Tech & culture

Doctorow's "Information Doesn't Want to Be Free" now in audiobook

idwtbfsmall.jpgInternet activist and sf author Cory Doctorow has produced an awesome audiobook version of his latest nonfiction book, Information Doesn't Want to be Free: Laws for the Internet Age." Read by Will Wheaton, with incidental music by Amanda Palmer and the Dresden Dolls, the audiobook is available for $15 on Doctorow's web site. In an e-mail sent to his mailing list, Doctorow explained:

Both Amanda Palmer and Neil Gaiman contributed forewords to this one, and Will reads them, too (of course). I could *not* be happier with how it came out. My sincere thanks to Will, the Skyboat Media people (Cassandra and Gabrielle de Cuir and Stefan Rudnicki), John Taylor Williams, and to Amanda for the music.

The book is $15, is DRM free, and has no EULA -- you don't need to give up any of your rights to buy it. It should be available in Downpour and other DRM-free outlets soon, but, of course, it won't be in iTunes or Audible, because both companies insist that you use DRM with your works, and I don't use DRM (for reasons that this book goes to some length to explain).

Audio edition:
http://craphound.com/?p=5387

I've got it on the speakers right now, and it's Doctorow in classic form: informative, accessible, and very smart about the issues around copyright, intellectual property, and surviving as an artist (or, really, anyone who does stuff with their computer) in the Internet age. If you're looking for something to listen to on plane rides or car trips over the upcoming holidays, this is fifteen bucks well spent.

Here are a couple of reviews of the print version:
Wall Street Journal
Boston Globe

Full disclosure: I have known Cory for years; I paid for this book and received nothing of value in exchange for this post.

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02871, Localblogging, sf, Tech & culture

Nexperience brings VR to Warwick Mall

14aug02_VR.jpg
Nexperience pod at Warwick Mall.

Nexperience, a Rhode Island-based startup, has opened a demo booth at the Warwick Mall to showcase their software development chops for the Oculus Rift, a cutting-edge virtual reality headset. For $5, you can don the headset and headphones and spend about two minutes in an immersive VR world.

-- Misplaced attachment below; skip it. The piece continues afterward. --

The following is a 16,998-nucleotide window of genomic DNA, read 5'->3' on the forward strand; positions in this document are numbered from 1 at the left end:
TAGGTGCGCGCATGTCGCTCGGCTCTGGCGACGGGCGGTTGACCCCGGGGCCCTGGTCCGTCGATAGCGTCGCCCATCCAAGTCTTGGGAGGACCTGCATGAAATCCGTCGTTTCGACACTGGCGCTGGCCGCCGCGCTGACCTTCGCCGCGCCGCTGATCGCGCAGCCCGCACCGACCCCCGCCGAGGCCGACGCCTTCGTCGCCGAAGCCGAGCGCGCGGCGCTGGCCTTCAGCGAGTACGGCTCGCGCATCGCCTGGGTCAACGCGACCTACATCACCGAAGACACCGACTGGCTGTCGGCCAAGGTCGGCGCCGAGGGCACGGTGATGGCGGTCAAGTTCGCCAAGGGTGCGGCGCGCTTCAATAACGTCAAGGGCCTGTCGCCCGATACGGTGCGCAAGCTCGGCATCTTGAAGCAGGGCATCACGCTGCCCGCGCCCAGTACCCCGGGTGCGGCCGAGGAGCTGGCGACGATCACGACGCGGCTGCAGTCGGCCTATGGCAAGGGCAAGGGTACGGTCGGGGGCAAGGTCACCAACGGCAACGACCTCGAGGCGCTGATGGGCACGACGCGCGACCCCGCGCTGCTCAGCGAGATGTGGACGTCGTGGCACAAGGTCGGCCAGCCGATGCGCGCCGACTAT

This reporter (and his excited 14-year-old assistant) stopped by on Saturday to try out their software, and both came away impressed. The demo on offer, called "Volcano Rush," features an intense virtual roller coaster whose corkscrews and inversions may leave you queasy if you have problems with the kind of discordant vestibular inputs that VR can trigger. Set in a craggy, mountainous prehistoric terrain with volcanic activity, it provides quite an interesting backdrop for the coaster.

The ride is extremely smooth, and this reporter was able to freely move his head in all directions with no noticeable latency. There are good levels of detail on most of the visible surfaces, nice textures throughout, and some really nice spark effects. The one dinosaur that makes an appearance could use a few more polygons, but that's a minor quibble.

The company has already gotten some ink in the ProJo and deserves some support. If you're in the Warwick area, why not stop by and check it out.

Resources
Nexperience web site
Facebook
Twitter
YouTube

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Localblogging, 02871, Info tech, Tech & culture

RIP Harold Pinter, Eartha Kitt

AP is reporting the passing of Nobel laureate playwright Harold Pinter. A brilliant writer, thinker, and public intellectual. His Nobel speech is worth another look. One of theater's most brilliant voices.

In another huge loss for the world of the arts, Eartha Kitt died Thursday. Here's the NY Times obit.

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Localblogging, Tech & culture

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